New Report Shows Rise in Homicides, Steep Drop in Property and Drug Offenses in Major U.S. Cities
Research for the National Commission on COVID-19 and Criminal Justice Explores Urban Crime Trends Amid Pandemic, Ongoing Social Unrest
Washington, D.C. – The National Commission on COVID-19 and Criminal Justice today released updated research showing that a steep increase in rates of violent crimes in the early summer has continued through August across a broad range of American cities. Homicide rates between June and August increased by 53% over the same period in 2019, while aggravated assault rates grew by 14%.
The report also found sharp decreases in rates of drug offenses and property crimes from the onset of the pandemic in March through August. Residential burglary rates during the period fell by 25% compared to the same timeframe in 2019, while drug crime rates declined 41%.
The study, led by noted criminologist and Professor Emeritus Richard Rosenfeld of the University of Missouri – St. Louis, examines crime trends in 27 cities with a mean population of about 855,000 people, including Los Angeles, Atlanta, Chicago, Detroit, Dallas, Philadelphia, and San Francisco. It is one in a series reports prepared for the national Commission; next week the 14-member group will release its first set of recommendations to guide criminal justice system leaders as they work to contain the spread of the coronavirus and improve the system’s readiness for future public health emergencies.
“The rise in violent crime rates over the summer is troubling, and it presents complex challenges for leaders of American cities,” said Commission Director Thomas Abt, an expert in urban violence. “Fortunately, we do have effective, evidence-based strategies to reduce urban violence. Deploying them, however, has been made far more difficult by COVID-19, so subduing the pandemic is vital to our crime-control efforts.”
Launched in July by the Council on Criminal Justice, the Commission is co-chaired by former U.S. Attorneys General Alberto Gonzales and Loretta Lynch. Its diverse membership includes justice system leaders, elected officials, advocates, a leading researcher, a formerly incarcerated individual, and a top public health specialist.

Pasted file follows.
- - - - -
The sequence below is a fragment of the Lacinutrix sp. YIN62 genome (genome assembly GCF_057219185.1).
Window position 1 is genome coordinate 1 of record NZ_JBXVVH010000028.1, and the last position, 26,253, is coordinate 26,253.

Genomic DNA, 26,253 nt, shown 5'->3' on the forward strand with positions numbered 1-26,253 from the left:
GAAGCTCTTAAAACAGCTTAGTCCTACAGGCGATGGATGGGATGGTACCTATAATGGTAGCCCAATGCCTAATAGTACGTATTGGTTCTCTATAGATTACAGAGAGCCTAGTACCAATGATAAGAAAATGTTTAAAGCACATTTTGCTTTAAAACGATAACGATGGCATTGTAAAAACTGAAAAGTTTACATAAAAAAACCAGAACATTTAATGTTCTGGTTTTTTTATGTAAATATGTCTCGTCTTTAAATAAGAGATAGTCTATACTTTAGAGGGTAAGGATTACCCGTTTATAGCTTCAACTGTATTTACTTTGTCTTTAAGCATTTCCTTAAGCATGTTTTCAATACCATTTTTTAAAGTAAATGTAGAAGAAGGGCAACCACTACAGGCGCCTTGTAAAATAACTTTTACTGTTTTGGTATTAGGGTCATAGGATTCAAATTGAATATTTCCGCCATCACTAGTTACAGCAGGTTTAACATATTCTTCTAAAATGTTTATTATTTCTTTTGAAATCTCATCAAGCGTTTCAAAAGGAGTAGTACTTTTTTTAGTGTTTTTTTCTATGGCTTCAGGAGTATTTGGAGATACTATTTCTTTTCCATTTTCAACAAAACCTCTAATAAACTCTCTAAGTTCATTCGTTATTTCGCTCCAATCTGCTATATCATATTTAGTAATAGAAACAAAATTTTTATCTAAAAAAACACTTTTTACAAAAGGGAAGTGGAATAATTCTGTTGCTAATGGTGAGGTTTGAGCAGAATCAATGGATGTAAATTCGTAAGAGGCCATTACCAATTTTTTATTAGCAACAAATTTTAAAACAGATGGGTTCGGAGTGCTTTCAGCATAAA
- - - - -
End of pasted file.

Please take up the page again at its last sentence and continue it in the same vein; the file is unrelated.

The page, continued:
In addition to the findings outlined above, the report found that while gun assaults rose during the summer of 2020, the increase was not significantly greater than in previous years. The analysis also found that nonresidential burglaries rose by 124% during a single week in early June, compared to the same week in 2019, and then decreased just as abruptly to prior levels. The spike is likely associated with the property damage and looting at the beginning of protests against police violence.
The report updates a previous study by the authors with additional crime data through the end of August.
The Council on Criminal Justice is a nonpartisan membership organization and think tank created to advance understanding of the criminal justice policy challenges facing the nation and build consensus for solutions based on facts, evidence, and fundamental principles of justice.
As part of its array of activities, the Council conducts research and convenes independent groups of members and experts that produce reports with findings and policy recommendations on matters of concern. The findings and recommendations of the Commission on COVID-19 and Criminal Justice are its own; neither the Council’s Board of Directors nor its Board of Trustees will approve or disapprove the Commission’s work.
To learn more, visit counciloncj.org.